Under the old system, the player's original club had three options when a waiver claim was placed: It could either work out a standard trade with the claiming club (the two sides had 48 hours to agree to a deal), allow the player -- and all money remaining on his contract -- to go to the claiming club with no return or pull the player back off waivers. A player who was pulled back off waivers could be placed on trade waivers a second time, but at that point the waiver request became irrevocable. If a player passed through waivers unclaimed, he could then be traded to any club, free of restriction (though all 40-man-roster players in the trade had to clear waivers before being dealt).

Examples of Trade Waivers

The Chicago Cubs claimed Cole Hamels from the Philadelphia Phillies in August 2014, but the two sides weren't able to work out a trade in the allotted 48 hours and Hamels was pulled back by the Phillies.

The White Sox claimed Alex Rios off waivers from the Blue Jays in August 2009, and Toronto elected to allow Rios to go to the White Sox without compensation as a means of shedding the nearly $60 million remaining on his contract.

In August 2013, the Pittsburgh Pirates claimed Justin Morneau off waivers from the Minnesota Twins, and the two sides agreed to a trade that sent Morneau to Pittsburgh in exchange for outfielder Alex Presley and a player to be named later.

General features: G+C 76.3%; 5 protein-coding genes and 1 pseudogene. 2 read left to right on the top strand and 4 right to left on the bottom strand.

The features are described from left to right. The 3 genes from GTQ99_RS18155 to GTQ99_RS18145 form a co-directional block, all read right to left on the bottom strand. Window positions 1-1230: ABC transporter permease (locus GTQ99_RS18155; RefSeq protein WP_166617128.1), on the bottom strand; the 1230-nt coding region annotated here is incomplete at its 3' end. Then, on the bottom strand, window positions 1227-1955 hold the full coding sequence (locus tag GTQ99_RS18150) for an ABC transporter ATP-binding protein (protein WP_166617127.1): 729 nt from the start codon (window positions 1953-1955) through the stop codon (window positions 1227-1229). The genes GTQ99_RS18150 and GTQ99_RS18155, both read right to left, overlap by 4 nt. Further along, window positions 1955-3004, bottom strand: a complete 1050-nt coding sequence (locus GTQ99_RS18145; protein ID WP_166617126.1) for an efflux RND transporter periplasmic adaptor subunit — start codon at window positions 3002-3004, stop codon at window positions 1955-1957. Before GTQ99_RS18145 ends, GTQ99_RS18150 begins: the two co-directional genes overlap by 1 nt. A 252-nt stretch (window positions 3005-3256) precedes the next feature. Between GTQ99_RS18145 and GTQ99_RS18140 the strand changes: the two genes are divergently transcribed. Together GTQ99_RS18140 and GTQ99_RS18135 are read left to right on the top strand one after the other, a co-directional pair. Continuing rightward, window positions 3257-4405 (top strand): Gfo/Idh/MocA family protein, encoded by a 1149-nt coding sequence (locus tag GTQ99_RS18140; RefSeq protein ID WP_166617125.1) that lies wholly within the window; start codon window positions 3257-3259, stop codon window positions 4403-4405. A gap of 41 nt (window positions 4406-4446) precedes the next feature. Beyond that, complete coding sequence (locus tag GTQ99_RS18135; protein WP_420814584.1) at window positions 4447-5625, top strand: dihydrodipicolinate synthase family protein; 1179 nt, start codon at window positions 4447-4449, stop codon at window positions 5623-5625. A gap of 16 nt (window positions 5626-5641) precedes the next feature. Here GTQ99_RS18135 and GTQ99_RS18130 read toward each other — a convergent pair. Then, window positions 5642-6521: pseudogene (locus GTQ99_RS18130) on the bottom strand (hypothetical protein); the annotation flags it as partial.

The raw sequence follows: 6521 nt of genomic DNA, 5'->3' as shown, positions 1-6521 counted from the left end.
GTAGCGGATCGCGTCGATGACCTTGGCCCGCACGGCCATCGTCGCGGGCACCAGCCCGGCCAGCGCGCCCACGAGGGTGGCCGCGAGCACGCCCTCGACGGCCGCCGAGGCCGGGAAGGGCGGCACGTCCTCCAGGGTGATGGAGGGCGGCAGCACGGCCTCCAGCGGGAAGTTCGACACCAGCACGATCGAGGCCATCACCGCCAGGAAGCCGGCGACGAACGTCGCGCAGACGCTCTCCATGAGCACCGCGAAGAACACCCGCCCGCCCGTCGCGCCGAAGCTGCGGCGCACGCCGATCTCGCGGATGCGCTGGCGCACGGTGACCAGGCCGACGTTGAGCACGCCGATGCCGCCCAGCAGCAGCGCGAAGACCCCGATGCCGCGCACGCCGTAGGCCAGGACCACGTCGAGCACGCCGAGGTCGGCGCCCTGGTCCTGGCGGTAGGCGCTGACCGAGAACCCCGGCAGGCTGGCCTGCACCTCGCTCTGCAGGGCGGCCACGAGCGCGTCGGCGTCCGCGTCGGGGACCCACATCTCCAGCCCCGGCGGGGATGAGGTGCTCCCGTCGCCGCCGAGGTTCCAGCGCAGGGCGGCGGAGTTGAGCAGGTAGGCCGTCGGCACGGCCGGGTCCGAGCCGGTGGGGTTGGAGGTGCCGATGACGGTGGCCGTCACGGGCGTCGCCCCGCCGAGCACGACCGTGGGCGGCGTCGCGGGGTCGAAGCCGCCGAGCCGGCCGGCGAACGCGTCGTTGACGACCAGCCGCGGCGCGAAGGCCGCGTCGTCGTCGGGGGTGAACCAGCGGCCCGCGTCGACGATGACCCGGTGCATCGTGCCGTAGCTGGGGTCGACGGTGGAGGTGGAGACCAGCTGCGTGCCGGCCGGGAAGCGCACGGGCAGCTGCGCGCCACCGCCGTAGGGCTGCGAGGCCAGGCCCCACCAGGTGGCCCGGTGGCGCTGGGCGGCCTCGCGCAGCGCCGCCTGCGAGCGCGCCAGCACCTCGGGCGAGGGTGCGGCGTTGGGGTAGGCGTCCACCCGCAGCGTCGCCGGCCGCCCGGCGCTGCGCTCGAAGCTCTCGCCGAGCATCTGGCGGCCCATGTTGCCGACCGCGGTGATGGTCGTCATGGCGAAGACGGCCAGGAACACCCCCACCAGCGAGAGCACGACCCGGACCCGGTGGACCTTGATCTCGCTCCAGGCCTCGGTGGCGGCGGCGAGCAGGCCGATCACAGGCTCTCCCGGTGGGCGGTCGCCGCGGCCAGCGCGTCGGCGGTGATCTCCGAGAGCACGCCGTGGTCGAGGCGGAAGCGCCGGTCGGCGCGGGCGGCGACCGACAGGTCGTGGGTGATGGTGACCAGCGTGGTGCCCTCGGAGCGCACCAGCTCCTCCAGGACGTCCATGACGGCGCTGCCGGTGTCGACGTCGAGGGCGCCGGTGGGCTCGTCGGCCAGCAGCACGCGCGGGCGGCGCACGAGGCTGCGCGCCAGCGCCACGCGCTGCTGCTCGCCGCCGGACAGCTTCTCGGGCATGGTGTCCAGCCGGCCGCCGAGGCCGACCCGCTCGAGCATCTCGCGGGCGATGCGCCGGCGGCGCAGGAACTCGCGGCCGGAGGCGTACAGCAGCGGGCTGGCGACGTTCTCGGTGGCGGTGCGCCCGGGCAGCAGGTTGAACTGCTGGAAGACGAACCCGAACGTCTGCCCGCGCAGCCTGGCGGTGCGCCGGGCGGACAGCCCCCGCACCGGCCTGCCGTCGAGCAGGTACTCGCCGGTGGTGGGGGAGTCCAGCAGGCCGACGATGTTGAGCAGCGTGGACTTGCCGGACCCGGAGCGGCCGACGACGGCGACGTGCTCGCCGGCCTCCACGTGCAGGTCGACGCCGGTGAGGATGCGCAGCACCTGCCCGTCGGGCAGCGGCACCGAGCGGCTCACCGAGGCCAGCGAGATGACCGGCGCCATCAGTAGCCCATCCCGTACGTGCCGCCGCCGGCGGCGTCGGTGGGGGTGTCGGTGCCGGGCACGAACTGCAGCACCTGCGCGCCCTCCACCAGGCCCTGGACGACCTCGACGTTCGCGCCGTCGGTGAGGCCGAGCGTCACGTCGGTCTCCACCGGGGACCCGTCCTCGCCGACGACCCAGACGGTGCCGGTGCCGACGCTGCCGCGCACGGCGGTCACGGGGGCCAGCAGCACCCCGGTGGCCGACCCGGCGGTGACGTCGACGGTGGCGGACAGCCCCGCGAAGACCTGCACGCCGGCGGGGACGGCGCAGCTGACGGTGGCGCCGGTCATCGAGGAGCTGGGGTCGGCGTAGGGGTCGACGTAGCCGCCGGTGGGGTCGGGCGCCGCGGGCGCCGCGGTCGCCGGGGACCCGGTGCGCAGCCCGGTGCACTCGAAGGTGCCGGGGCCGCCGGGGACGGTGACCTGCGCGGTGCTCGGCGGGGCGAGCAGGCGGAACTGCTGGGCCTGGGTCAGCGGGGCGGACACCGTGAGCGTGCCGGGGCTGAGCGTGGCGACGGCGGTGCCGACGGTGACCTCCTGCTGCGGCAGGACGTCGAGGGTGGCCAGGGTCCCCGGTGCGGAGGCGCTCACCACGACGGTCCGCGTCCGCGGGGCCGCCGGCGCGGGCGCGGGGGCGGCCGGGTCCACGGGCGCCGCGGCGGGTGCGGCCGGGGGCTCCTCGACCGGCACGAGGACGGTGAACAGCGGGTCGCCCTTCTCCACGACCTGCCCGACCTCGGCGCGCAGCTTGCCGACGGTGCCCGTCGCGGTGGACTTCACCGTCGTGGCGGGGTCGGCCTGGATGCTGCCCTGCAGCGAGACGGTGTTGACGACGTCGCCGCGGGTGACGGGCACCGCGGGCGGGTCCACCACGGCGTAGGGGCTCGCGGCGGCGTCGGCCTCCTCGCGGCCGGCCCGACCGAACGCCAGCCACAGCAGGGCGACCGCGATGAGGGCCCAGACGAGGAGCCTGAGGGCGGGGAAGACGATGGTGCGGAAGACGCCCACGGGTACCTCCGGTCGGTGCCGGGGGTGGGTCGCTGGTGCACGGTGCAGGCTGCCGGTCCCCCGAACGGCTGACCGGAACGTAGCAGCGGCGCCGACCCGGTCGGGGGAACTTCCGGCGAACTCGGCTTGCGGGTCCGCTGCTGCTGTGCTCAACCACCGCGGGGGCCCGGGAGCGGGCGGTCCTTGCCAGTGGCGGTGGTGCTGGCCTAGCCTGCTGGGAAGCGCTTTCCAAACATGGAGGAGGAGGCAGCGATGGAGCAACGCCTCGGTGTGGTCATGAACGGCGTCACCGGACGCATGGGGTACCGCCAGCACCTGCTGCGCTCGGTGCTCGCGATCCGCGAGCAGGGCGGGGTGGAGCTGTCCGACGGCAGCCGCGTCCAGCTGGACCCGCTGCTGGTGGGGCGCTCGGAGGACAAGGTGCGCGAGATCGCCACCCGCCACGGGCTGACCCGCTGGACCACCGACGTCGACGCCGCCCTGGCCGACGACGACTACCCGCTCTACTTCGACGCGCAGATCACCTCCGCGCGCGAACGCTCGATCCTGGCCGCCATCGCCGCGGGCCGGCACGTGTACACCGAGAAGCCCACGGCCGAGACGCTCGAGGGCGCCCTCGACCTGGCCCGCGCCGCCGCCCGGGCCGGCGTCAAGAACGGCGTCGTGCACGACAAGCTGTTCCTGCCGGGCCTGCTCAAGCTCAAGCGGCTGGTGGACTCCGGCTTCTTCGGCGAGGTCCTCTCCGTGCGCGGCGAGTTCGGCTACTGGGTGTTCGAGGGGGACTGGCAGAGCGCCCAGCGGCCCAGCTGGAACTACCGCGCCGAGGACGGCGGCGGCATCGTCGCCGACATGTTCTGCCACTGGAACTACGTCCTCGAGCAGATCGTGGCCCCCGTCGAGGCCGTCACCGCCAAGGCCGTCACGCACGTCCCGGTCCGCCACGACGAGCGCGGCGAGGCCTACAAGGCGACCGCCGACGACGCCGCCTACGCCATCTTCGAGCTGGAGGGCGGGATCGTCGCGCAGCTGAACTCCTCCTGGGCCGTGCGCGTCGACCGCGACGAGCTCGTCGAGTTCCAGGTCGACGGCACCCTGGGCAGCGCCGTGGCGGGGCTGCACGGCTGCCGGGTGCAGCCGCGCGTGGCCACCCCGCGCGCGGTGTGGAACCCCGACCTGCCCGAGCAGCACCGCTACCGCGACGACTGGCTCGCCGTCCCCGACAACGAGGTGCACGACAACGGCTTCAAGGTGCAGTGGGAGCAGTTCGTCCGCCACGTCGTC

In one of the most famous August trades in MLB history, Justin Verlander was sent from the Tigers to the Astros for a trio of Minor Leaguers shortly before midnight on Aug. 31, 2017. Verlander had cleared revocable trade waivers earlier in the month, making him eligible to be dealt to any team.

Possible Buyers

Potential Sellers

  • San Francisco Giants
  • Miami Marlins
  • Kansas City Royals
  • Seattle Mariners
  • Toronto Blue Jays
  • Baltimore Orioles
  • Detroit Tigers
  • New York Mets

Key Position Players on the Market

  • Yasiel Puig, Outfielder of the Cincinnati Reds
  • Trey Mancini, First Baseman / Outfielder of the Baltimore Orioles
  • Dee Gordon, Second Baseman of the Seattle Mariners
  • Nick Castellanos, Third Baseman / Outfielder of the Detroit Tigers
  • Hunter Renfroe, Outfielder of the San Diego Padres
  • David Peralta, Outfielder of the Arizona Diamondbacks
  • Adam Jones, Outfielder of the Arizona Diamondbacks